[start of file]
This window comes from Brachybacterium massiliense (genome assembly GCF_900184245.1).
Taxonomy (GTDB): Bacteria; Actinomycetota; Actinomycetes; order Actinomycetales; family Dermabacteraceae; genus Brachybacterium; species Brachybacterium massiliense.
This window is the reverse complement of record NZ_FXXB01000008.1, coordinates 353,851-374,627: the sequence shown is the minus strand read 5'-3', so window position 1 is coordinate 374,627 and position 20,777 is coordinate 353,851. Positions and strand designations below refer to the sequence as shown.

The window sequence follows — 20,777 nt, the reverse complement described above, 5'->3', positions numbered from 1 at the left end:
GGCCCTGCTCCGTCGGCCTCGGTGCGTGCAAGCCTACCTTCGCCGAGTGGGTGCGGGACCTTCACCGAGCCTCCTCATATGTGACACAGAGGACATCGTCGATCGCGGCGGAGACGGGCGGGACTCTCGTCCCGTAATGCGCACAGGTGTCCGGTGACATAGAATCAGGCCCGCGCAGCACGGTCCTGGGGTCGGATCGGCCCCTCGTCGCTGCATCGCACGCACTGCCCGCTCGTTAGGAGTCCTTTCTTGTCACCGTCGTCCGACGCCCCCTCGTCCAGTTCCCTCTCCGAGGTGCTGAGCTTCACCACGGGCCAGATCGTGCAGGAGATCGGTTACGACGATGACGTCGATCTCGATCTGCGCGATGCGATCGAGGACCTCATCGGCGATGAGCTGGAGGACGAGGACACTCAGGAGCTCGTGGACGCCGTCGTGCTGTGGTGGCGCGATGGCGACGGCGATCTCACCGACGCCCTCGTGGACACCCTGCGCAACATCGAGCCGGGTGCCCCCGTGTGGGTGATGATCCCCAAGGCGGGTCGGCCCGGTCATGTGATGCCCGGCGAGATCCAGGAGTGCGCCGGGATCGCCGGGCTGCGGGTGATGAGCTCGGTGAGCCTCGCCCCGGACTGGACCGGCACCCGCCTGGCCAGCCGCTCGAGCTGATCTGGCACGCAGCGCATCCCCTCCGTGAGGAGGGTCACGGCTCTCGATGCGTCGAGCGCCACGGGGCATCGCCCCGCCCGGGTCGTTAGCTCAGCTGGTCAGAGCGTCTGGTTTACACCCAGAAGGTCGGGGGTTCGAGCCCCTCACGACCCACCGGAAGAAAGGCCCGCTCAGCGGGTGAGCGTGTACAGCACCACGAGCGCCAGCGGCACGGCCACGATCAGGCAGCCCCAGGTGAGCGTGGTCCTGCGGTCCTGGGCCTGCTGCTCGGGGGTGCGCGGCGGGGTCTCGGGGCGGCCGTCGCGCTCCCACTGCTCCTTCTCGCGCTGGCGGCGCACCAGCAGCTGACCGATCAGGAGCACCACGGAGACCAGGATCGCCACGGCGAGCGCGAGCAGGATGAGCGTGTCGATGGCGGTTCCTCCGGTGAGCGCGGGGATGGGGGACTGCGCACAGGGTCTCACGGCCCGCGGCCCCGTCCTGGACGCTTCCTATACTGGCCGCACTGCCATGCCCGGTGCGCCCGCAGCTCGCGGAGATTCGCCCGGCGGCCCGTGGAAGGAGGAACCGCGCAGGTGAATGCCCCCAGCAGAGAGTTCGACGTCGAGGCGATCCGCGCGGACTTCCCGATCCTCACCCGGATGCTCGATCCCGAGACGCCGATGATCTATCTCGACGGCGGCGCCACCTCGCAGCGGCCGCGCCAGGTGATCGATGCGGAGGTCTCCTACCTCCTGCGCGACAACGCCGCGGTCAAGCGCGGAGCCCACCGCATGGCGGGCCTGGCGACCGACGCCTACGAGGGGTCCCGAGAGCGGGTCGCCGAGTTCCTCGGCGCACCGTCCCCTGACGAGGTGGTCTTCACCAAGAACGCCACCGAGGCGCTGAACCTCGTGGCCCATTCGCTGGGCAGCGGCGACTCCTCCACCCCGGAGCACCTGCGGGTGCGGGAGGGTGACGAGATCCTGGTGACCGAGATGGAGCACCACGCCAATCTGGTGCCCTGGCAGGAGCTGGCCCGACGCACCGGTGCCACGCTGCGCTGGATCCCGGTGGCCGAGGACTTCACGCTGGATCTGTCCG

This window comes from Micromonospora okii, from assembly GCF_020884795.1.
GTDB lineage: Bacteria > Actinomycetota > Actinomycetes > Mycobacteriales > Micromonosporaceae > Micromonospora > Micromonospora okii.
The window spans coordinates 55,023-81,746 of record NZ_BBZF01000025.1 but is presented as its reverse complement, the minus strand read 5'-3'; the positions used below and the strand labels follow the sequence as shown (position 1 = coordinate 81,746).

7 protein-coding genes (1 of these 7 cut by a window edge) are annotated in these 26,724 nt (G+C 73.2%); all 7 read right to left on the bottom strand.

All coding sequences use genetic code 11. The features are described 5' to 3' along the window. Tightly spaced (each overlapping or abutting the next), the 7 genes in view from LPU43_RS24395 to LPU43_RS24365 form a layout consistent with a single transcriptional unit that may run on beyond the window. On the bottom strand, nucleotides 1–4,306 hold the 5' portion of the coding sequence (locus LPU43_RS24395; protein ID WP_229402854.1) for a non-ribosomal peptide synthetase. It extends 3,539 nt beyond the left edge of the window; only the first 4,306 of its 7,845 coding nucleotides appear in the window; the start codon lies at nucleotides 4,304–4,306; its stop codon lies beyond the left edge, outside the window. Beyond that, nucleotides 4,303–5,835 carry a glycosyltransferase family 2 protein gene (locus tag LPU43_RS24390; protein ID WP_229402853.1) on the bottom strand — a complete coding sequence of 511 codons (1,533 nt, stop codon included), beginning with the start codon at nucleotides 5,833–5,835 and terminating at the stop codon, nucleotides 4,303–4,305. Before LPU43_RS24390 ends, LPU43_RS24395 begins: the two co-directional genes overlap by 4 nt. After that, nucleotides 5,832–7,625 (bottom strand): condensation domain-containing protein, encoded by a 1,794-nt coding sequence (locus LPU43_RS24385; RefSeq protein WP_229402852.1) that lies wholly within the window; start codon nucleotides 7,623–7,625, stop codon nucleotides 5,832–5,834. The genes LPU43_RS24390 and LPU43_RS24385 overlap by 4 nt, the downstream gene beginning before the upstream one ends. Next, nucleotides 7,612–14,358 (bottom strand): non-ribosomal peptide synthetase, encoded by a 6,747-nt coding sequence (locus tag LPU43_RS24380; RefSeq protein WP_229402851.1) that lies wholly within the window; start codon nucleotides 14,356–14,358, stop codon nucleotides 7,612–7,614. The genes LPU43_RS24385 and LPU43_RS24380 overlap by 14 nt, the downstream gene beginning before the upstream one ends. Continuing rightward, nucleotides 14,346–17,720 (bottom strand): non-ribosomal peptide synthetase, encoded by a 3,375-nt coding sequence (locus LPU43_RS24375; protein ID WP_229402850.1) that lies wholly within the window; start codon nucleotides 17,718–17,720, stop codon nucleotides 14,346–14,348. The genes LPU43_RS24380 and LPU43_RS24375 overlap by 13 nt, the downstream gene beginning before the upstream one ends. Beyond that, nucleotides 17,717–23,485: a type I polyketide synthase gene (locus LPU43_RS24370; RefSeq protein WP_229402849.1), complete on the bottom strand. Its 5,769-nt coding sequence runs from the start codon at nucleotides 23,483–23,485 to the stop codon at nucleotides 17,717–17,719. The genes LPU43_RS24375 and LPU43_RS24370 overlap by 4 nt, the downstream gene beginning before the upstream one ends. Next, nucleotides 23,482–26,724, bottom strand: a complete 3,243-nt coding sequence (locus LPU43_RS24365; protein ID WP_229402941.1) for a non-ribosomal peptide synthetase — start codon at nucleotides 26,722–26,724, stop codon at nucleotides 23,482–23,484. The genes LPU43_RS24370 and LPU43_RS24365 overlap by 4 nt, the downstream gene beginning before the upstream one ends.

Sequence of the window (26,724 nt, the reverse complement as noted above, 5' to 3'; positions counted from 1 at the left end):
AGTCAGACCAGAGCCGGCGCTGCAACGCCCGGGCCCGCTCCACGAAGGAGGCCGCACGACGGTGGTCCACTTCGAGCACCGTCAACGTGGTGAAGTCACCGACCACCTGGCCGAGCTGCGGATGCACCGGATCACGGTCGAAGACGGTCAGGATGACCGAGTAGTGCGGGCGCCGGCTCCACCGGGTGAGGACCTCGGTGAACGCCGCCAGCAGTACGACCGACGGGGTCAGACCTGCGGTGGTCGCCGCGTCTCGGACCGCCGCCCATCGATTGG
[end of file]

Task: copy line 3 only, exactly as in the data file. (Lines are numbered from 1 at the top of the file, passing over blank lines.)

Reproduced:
This window is the reverse complement of record NZ_FXXB01000008.1, coordinates 353,851-374,627: the sequence shown is the minus strand read 5'-3', so window position 1 is coordinate 374,627 and position 20,777 is coordinate 353,851. Positions and strand designations below refer to the sequence as shown.